‘You Will Be Tested’: Rosenstein Quotes Mueller In First Remarks Since Stepping Down

BALTIMORE (The Baltimore Sun/TNS) -
Former US Deputy Attorney General Rod Rosenstein delivers keynote speech at University of Baltimore law school commencement at the Modell Performing Arts Center at the Lyric. (Kenneth K. Lam/Baltimore Sun Media Group/TNS)

Rod Rosenstein, in his first public appearance since ending a stormy tenure as U.S. deputy attorney general, quoted the man whose investigation he oversaw – special counsel Robert S. Mueller III – in urging University of Baltimore law school graduates on Monday to remain true to their principles.

“You will face pressure to compromise on things that matter most, perhaps even to trade virtue for the appearance of virtue,” Rosenstein said in the commencement address at the packed Lyric theater. “But you should exercise caution when uncomfortable circumstances tempt you to disregard principles.”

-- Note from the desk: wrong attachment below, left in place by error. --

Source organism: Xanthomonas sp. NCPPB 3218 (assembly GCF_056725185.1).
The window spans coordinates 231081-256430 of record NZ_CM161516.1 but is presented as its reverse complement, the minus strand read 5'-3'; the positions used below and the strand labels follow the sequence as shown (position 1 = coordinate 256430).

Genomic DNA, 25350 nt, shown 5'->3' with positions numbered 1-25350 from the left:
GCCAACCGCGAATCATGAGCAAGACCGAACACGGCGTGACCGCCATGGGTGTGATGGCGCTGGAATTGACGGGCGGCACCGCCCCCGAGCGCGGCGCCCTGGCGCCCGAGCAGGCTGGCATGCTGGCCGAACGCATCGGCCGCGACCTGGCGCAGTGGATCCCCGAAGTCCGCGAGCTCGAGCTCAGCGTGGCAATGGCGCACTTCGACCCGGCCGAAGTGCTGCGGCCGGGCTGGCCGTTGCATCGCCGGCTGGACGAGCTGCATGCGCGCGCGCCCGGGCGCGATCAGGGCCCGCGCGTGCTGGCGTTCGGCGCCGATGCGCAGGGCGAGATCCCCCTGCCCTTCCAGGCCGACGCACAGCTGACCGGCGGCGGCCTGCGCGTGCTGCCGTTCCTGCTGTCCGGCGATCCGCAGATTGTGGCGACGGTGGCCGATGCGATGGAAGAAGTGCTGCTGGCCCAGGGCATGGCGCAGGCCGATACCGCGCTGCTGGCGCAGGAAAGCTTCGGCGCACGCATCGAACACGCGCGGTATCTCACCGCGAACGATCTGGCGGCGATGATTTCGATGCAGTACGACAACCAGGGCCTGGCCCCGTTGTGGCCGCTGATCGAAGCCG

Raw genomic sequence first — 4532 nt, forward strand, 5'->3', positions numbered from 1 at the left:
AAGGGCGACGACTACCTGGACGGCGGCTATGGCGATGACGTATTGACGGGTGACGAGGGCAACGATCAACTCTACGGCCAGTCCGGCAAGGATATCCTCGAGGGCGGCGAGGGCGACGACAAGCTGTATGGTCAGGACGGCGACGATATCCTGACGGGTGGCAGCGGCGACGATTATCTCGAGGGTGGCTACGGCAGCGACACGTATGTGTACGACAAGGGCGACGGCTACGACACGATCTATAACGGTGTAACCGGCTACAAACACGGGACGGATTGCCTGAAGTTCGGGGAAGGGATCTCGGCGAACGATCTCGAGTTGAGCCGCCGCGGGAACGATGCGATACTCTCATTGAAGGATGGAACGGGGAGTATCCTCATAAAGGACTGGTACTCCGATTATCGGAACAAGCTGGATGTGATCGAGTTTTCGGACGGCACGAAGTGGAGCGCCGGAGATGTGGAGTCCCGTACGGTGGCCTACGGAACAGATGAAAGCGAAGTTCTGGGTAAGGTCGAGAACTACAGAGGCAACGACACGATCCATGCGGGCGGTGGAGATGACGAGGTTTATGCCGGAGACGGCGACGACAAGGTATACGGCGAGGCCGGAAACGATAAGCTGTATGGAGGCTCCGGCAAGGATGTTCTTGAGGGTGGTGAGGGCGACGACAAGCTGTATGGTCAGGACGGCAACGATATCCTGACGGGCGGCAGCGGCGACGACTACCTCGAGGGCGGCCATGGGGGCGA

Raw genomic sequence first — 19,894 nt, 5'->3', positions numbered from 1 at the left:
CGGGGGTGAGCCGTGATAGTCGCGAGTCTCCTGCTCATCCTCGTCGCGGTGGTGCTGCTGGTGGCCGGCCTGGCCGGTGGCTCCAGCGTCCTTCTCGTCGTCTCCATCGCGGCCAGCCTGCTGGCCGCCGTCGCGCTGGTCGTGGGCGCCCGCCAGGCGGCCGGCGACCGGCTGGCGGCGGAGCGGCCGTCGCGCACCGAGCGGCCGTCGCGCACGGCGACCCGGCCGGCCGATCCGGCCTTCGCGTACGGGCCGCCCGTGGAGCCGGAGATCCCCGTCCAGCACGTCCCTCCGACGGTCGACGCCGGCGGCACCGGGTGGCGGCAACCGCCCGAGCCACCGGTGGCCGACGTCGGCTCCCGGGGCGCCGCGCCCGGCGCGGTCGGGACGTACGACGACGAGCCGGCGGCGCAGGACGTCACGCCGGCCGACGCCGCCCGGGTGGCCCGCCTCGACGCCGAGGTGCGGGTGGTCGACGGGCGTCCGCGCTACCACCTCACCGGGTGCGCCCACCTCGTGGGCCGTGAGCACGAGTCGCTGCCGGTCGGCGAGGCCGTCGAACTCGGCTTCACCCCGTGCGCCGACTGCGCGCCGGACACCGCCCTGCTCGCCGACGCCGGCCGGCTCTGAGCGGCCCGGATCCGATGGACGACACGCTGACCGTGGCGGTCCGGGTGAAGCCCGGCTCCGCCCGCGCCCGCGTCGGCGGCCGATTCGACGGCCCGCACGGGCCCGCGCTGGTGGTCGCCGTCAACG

Rosenstein, wearing a dark graduation gown as he stood behind a lectern on the theater stage, then referenced a speech that Mueller – then FBI director – delivered at William & Mary University in 2013.

“There may come a time when you will be tested,” Rosenstein quoted Mueller as saying. “You may find yourself standing alone, against those you thought were trusted colleagues. You may stand to lose all that you have worked for. And it may not be an easy call.”

Rosenstein, a former Maryland U.S. attorney, did not reference his own pressure-packed circumstances overseeing Mueller’s report on Russian interference in the 2016 presidential election.

Rosenstein was viewed by Democrats as a guardian of the Mueller probe. Meanwhile, Republicans sought to undermine the investigation and question the motives of Rosenstein and Mueller. Both are Republicans.

In introducing Rosenstein to the graduates, law school dean Ronald Welch called him a straight shooter who “was often under fire” and “made the tough calls.”

Rosenstein’s resignation – announced in an April 29 letter to Trump – was effective Saturday.

In the letter, Rosenstein thanked the president for “the courtesy and humor you often display in our personal conversations; and for the goals you set in your inaugural address: patriotism, unity, safety, education, and prosperity.”

The letter came 11 days after the public release of Mueller’s report.